Explosions in the Russian-aligned breakaway region of Transnistria have raised the threat of a broader war. While Russia’s limited strength and difficulties in Ukraine make an invasion of Moldova unlikely, it is important to see that in the long-term, Russia clearly hopes to expand from Ukraine, subjugate Moldova, and pressure Romania and Bulgaria. The Black Sea States must therefore prepare for an extended confrontation.
Although Russia’s force constraints have limited its territorial achievements, Russia’s war aims remain unlimited. Putin and his inner circle of siloviki launched this invasion with a clear political goal: the integration of Ukraine and Belarus into a revived Russian empire. By the end of 2020, it had become apparent that the government in Kyiv had no interest in allowing the separatist enclaves in Donbas to exercise a veto over Ukrainian policy.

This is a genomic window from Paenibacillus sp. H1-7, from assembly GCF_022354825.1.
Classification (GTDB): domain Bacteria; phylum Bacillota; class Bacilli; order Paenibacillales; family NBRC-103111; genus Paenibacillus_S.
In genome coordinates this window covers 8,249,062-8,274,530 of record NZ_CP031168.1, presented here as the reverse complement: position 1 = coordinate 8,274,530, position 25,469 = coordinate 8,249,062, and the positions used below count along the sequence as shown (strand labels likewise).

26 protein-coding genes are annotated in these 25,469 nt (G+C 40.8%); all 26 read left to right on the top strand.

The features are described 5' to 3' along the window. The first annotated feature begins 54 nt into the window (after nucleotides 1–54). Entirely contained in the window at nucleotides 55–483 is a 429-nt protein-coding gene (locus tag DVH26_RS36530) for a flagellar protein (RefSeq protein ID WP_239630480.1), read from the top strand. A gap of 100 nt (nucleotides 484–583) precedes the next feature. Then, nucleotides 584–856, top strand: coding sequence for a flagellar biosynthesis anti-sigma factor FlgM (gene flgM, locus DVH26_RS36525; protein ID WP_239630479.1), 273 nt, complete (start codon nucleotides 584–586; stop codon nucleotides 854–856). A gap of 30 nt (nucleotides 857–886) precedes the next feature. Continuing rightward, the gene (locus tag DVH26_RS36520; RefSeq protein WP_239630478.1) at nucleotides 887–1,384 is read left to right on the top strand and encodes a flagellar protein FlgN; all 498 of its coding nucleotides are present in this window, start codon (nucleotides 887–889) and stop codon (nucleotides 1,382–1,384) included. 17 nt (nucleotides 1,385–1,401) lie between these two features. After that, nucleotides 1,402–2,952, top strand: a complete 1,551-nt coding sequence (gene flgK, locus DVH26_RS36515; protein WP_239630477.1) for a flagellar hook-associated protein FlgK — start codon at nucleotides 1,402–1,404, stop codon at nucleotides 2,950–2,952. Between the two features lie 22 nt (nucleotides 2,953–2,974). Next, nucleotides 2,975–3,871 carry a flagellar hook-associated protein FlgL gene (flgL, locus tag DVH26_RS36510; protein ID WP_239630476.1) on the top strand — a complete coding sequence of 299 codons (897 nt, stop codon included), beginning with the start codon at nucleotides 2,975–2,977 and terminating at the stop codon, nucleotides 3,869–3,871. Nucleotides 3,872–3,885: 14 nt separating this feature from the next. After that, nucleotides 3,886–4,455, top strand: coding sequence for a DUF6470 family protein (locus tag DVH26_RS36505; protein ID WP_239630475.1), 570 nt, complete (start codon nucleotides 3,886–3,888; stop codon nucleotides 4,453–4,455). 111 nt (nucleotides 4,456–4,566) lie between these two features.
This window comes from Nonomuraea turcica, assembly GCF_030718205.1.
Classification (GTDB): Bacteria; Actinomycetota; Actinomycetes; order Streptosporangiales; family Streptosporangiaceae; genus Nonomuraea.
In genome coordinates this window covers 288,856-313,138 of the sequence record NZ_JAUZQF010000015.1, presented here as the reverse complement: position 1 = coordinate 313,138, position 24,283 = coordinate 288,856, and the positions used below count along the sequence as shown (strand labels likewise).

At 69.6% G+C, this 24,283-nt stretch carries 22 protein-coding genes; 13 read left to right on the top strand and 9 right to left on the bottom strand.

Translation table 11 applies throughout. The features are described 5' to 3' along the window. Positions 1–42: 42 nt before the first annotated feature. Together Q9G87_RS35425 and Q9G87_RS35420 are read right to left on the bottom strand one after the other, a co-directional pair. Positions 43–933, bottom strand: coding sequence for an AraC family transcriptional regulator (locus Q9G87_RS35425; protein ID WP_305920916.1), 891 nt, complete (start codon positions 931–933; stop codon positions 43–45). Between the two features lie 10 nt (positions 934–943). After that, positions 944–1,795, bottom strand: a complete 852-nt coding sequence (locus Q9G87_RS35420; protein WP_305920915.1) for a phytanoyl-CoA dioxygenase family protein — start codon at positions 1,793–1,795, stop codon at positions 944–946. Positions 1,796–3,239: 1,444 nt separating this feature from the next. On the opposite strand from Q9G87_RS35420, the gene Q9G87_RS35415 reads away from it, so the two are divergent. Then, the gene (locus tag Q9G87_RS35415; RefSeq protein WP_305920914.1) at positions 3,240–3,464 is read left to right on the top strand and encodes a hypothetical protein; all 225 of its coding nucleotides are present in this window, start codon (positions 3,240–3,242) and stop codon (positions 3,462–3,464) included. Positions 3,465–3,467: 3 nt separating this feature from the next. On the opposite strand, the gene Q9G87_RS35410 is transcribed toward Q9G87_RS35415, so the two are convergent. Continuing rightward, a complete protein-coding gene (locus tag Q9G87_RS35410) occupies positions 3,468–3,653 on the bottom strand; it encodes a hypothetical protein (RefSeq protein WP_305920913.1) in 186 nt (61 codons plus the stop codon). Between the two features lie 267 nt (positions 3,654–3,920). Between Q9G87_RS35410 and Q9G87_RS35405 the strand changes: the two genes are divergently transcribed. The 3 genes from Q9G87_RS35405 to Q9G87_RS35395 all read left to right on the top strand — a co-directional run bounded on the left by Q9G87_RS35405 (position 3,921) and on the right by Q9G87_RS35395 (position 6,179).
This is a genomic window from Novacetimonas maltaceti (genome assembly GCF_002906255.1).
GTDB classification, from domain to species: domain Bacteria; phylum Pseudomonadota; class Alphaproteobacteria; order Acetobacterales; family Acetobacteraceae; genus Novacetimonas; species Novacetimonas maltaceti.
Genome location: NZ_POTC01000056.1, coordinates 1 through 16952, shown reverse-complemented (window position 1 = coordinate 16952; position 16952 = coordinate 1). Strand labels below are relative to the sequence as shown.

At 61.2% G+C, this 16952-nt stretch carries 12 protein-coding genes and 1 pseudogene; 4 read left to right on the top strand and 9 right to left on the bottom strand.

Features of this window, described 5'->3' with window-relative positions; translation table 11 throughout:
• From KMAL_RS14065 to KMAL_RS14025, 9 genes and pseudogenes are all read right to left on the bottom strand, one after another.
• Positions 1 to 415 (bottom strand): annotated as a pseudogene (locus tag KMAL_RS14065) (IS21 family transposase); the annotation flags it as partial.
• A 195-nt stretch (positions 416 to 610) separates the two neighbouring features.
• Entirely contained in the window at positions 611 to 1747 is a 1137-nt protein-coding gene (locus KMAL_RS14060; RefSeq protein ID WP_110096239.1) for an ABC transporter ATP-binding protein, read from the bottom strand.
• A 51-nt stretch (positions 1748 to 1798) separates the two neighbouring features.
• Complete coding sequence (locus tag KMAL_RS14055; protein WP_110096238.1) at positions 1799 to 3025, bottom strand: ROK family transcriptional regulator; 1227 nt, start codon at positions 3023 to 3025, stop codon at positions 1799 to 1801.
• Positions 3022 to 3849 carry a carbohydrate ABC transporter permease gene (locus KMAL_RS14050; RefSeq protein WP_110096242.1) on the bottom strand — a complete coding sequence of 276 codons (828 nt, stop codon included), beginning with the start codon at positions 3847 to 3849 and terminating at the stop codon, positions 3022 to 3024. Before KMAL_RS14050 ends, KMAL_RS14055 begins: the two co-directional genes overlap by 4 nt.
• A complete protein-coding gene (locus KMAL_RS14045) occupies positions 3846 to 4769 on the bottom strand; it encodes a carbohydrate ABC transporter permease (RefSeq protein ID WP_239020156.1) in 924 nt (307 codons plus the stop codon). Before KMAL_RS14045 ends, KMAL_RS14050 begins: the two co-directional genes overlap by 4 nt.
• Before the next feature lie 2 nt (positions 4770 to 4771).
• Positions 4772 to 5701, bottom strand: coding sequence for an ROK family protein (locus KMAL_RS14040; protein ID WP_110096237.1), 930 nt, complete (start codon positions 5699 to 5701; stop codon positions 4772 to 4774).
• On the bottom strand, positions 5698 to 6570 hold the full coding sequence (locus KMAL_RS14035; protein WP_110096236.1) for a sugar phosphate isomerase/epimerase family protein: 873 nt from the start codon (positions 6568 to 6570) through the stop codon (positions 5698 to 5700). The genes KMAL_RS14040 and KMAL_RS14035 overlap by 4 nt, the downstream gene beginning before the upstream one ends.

Volodymyr Zelenskyy was not a traditional post-Soviet oligarch. He represented the assertion of Ukrainian civil society against the standard elements that control the Kremlin’s erstwhile satellites. Growing Ukrainian military capacity, while insufficient to challenge the Russian Army, could jeopardize the Donetsk and Luhansk breakaway areas. And the apparent Nazism that infected Kyiv – for any individual who opposes Moscow’s rule over the entire Russian world must be a Nazi, the only enemy that threatened to destroy Russia apart from the Mongols – made Ukrainian aggression likely soon.
Read the full article at RealClear Defense.